My eventual career goal is to be a policy advisor in the government or a government-adjacent agency – probably on energy and climate, but perhaps covering science topics more broadly as well.
I want to use the analytical and research skills I’m developing in graduate school to bridge the space between academic researchers, private sector stakeholders, and the government and ensure equitable access to affordable clean energy solutions for everyone. But this passion is a relatively new path for me. Climate justice and clean energy had always interested me, like in middle school when I had to watch Al Gore’s “An Inconvenient Truth” in class or in high school when I somehow ended up at a research talk about engineering algae to produce renewable biofuels. I got hooked on the idea that I could apply what I learned in my favorite class (chemistry) to address global climate and energy challenges. This led me to study chemical engineering as an undergraduate, and also inspired my interest in clean energy research.
At that time, I felt pretty confident that I wanted to address energy challenges through an academic research career, which is what led me to Stanford! Here, I design and characterize materials that convert carbon dioxide and carbon monoxide to valuable fuels and chemicals, an important part of the carbon capture and utilization cycle. My studies take advantage of atomic layer deposition, a technique that enables the precise modification of catalytic materials. I study catalysts to explain how making small changes to the reactive surface can significantly alter the chemical reactivity observed. What I value most about my graduate experience are the wonderful mentors and friends within the Bent group and department with whom I talk about science (and other things). Getting to engage with people in academia and the broader community throughout my academic experiences really cemented my desire to incorporate science communication into my professional career.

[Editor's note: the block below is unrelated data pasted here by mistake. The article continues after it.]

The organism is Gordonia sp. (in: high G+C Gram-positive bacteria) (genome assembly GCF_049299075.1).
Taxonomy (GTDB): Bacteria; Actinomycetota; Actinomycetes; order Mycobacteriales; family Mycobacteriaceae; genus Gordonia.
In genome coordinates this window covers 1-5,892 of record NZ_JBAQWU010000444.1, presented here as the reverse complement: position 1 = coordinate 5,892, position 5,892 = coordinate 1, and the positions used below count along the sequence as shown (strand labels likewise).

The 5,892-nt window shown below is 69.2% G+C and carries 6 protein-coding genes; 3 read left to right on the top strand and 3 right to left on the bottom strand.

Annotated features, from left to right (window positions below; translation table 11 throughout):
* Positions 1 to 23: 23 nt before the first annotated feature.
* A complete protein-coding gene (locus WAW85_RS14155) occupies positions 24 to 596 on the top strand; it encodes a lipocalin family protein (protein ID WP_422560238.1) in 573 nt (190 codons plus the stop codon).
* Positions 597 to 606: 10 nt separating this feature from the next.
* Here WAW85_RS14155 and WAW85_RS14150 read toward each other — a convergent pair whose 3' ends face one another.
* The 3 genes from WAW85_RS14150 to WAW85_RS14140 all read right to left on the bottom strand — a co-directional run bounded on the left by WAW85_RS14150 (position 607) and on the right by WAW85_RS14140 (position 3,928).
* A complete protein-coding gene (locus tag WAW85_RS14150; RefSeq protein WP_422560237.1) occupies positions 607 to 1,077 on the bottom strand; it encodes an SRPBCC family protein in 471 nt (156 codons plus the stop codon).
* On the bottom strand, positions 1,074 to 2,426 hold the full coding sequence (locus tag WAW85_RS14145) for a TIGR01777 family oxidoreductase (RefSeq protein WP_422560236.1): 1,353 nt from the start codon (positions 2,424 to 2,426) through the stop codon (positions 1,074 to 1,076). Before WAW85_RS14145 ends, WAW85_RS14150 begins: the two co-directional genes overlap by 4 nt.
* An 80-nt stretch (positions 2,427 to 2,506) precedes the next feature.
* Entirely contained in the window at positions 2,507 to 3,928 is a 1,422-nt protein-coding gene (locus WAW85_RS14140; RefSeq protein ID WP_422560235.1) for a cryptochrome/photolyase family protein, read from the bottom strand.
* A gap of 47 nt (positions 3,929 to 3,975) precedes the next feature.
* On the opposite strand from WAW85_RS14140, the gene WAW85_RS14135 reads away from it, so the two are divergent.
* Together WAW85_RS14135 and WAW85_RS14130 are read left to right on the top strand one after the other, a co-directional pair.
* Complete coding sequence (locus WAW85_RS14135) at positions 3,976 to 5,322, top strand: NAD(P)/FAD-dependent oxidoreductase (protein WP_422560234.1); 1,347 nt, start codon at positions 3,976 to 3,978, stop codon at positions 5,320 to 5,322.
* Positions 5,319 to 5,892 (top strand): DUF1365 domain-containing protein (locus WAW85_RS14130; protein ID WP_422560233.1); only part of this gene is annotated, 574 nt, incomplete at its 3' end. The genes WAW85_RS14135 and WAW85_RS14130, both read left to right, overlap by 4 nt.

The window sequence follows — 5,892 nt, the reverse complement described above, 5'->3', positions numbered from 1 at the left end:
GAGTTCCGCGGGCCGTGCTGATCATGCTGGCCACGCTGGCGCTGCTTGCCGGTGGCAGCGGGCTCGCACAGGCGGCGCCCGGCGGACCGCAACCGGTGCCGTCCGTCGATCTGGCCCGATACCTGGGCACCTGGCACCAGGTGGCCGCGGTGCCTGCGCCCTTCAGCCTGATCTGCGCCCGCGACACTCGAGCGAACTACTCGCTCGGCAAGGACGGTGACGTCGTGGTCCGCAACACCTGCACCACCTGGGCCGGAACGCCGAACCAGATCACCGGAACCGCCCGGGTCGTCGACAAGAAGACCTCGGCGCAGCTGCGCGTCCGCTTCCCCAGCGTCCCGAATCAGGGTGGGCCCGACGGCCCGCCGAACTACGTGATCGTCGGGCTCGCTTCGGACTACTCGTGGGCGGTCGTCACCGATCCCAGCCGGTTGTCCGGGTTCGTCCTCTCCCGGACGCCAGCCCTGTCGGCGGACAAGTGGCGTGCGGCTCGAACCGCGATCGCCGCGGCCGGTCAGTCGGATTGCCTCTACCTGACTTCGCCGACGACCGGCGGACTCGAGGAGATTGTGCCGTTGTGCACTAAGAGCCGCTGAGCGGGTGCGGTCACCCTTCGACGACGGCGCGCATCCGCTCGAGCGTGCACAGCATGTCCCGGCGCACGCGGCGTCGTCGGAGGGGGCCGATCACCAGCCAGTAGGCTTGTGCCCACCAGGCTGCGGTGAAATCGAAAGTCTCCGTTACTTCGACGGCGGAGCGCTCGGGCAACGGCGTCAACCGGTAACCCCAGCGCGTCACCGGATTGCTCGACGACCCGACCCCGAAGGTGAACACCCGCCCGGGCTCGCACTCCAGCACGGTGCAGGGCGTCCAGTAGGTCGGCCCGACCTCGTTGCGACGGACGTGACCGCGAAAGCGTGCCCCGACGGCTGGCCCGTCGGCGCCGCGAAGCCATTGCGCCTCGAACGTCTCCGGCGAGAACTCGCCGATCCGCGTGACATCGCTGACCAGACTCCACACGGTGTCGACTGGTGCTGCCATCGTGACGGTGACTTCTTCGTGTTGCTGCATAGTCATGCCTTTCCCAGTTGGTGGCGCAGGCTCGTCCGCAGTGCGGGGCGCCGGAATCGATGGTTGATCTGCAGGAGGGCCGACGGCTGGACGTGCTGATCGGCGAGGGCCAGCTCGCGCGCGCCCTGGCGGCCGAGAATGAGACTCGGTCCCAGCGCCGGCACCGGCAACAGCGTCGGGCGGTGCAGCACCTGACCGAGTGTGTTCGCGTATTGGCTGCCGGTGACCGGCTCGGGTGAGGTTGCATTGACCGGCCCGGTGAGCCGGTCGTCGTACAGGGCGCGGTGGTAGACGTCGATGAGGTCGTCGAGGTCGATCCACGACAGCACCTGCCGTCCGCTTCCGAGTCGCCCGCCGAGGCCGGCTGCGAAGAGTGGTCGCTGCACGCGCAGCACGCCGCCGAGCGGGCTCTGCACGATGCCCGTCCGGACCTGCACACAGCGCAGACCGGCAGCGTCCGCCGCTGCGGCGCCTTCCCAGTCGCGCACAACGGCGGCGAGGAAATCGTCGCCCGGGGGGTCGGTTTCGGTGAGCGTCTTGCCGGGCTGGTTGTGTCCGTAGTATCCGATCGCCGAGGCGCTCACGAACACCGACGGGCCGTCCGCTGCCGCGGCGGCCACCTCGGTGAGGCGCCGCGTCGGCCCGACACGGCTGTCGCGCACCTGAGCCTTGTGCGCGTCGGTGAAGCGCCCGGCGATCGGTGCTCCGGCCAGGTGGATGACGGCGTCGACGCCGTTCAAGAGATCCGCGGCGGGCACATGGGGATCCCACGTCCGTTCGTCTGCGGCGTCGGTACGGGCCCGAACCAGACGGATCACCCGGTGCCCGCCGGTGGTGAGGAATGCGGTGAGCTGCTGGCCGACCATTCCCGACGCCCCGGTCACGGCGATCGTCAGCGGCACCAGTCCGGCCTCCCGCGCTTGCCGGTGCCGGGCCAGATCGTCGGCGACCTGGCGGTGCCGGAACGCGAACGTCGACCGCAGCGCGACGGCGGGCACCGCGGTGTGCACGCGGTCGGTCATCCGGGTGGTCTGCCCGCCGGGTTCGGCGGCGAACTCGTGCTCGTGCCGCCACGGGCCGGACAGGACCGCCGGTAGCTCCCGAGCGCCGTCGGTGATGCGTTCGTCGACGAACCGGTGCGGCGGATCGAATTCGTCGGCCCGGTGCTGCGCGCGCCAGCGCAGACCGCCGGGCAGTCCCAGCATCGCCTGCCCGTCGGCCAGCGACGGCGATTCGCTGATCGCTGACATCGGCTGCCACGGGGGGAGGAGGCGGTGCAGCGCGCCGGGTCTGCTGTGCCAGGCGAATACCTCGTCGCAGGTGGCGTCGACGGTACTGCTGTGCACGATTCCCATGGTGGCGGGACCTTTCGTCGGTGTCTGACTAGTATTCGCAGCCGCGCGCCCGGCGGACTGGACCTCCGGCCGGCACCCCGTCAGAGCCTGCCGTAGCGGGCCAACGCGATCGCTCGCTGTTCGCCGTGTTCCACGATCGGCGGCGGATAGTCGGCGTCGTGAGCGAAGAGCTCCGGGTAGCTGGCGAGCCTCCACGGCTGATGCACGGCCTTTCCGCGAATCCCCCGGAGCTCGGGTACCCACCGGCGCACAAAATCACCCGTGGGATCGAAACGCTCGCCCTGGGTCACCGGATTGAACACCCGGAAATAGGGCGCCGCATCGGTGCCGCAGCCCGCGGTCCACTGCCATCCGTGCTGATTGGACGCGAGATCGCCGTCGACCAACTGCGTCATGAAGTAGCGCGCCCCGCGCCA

Getting into science policy was a fortuitous accident – I just always happened to like science, history, and government, and there’s a career out there that branches all of that! In light of the power shutoffs, wildfires, and other climate disasters we’re experiencing right now, this work is needed more than ever. I got to take an awesome Engineering Energy Policy Class last year, where I had my first experience writing a memo (concrete, concise policy recommendations written in plain language for a federal legislator) and then attend a workshop in Washington, D.C. to explore how Ph.D. researchers contribute to the policy space. It all kind of snowballed from there; I’m now involved with several organizations that offer professional development opportunities in science policy (beyond ChemE GSAC, I’ve been involved with the National Science Policy Network, Stanford Science Policy Group, & Energy Club) and doing a lot of (hopefully) meaningful advocacy during my time with those groups! Recently, I completed a Shultz Energy Fellowship in Commissioner Patty Monahan’s office working on issues making transportation electrification most beneficial and equitable for Californians – including those who suffer the worst effects of pollution or come from the lowest-income households. Some of the work I did there is what I am most proud of accomplishing over the past few years because I got to really focus on energy solutions for real people in my community. A lot of the work was pretty familiar-looking with the literature and analyzing data to draw conclusions and make informed policy decisions. The intersection between the research I do now and policymaking is stronger than I even expected, and I’m so excited to continue developing my research skills and applying them as I finish up my graduate career and continue beyond.